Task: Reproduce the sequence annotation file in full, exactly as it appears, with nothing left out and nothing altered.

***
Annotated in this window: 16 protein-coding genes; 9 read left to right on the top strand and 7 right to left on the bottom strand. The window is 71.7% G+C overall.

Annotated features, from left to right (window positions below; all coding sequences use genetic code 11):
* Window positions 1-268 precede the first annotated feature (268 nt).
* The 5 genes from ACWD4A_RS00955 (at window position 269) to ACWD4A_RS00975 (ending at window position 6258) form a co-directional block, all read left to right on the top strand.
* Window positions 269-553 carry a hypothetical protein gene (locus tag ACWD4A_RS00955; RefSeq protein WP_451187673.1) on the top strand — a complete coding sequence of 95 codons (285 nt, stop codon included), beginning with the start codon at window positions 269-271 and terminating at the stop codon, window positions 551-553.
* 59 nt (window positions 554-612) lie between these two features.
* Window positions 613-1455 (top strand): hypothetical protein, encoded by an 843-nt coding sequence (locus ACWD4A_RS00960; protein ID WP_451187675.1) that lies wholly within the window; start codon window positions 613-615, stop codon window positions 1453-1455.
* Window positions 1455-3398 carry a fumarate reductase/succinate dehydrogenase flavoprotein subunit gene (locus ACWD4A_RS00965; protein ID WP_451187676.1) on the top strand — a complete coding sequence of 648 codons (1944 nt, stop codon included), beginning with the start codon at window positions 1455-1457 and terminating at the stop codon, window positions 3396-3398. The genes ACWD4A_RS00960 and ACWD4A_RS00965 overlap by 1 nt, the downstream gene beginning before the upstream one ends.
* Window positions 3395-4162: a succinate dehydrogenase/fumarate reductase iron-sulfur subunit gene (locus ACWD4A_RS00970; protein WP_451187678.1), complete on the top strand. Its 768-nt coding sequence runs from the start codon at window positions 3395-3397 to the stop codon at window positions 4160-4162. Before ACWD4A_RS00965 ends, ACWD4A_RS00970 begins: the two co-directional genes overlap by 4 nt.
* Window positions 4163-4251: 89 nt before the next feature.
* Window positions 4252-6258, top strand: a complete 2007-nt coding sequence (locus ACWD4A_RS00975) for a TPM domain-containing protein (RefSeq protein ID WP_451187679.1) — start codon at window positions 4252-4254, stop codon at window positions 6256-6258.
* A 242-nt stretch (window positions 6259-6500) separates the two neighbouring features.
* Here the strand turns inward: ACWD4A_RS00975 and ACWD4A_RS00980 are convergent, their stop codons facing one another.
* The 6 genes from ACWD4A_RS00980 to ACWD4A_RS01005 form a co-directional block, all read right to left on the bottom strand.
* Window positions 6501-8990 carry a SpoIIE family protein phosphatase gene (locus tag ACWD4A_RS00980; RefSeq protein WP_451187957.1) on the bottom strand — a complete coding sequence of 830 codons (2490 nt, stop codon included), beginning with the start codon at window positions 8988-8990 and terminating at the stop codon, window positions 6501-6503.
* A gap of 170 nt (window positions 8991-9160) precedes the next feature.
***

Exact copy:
Annotated in this window: 16 protein-coding genes; 9 read left to right on the top strand and 7 right to left on the bottom strand. The window is 71.7% G+C overall.

Annotated features, from left to right (window positions below; all coding sequences use genetic code 11):
* Window positions 1-268 precede the first annotated feature (268 nt).
* The 5 genes from ACWD4A_RS00955 (at window position 269) to ACWD4A_RS00975 (ending at window position 6258) form a co-directional block, all read left to right on the top strand.
* Window positions 269-553 carry a hypothetical protein gene (locus tag ACWD4A_RS00955; RefSeq protein WP_451187673.1) on the top strand — a complete coding sequence of 95 codons (285 nt, stop codon included), beginning with the start codon at window positions 269-271 and terminating at the stop codon, window positions 551-553.
* 59 nt (window positions 554-612) lie between these two features.
* Window positions 613-1455 (top strand): hypothetical protein, encoded by an 843-nt coding sequence (locus ACWD4A_RS00960; protein ID WP_451187675.1) that lies wholly within the window; start codon window positions 613-615, stop codon window positions 1453-1455.
* Window positions 1455-3398 carry a fumarate reductase/succinate dehydrogenase flavoprotein subunit gene (locus ACWD4A_RS00965; protein ID WP_451187676.1) on the top strand — a complete coding sequence of 648 codons (1944 nt, stop codon included), beginning with the start codon at window positions 1455-1457 and terminating at the stop codon, window positions 3396-3398. The genes ACWD4A_RS00960 and ACWD4A_RS00965 overlap by 1 nt, the downstream gene beginning before the upstream one ends.
* Window positions 3395-4162: a succinate dehydrogenase/fumarate reductase iron-sulfur subunit gene (locus ACWD4A_RS00970; protein WP_451187678.1), complete on the top strand. Its 768-nt coding sequence runs from the start codon at window positions 3395-3397 to the stop codon at window positions 4160-4162. Before ACWD4A_RS00965 ends, ACWD4A_RS00970 begins: the two co-directional genes overlap by 4 nt.
* Window positions 4163-4251: 89 nt before the next feature.
* Window positions 4252-6258, top strand: a complete 2007-nt coding sequence (locus ACWD4A_RS00975) for a TPM domain-containing protein (RefSeq protein ID WP_451187679.1) — start codon at window positions 4252-4254, stop codon at window positions 6256-6258.
* A 242-nt stretch (window positions 6259-6500) separates the two neighbouring features.
* Here the strand turns inward: ACWD4A_RS00975 and ACWD4A_RS00980 are convergent, their stop codons facing one another.
* The 6 genes from ACWD4A_RS00980 to ACWD4A_RS01005 form a co-directional block, all read right to left on the bottom strand.
* Window positions 6501-8990 carry a SpoIIE family protein phosphatase gene (locus tag ACWD4A_RS00980; RefSeq protein WP_451187957.1) on the bottom strand — a complete coding sequence of 830 codons (2490 nt, stop codon included), beginning with the start codon at window positions 8988-8990 and terminating at the stop codon, window positions 6501-6503.
* A gap of 170 nt (window positions 8991-9160) precedes the next feature.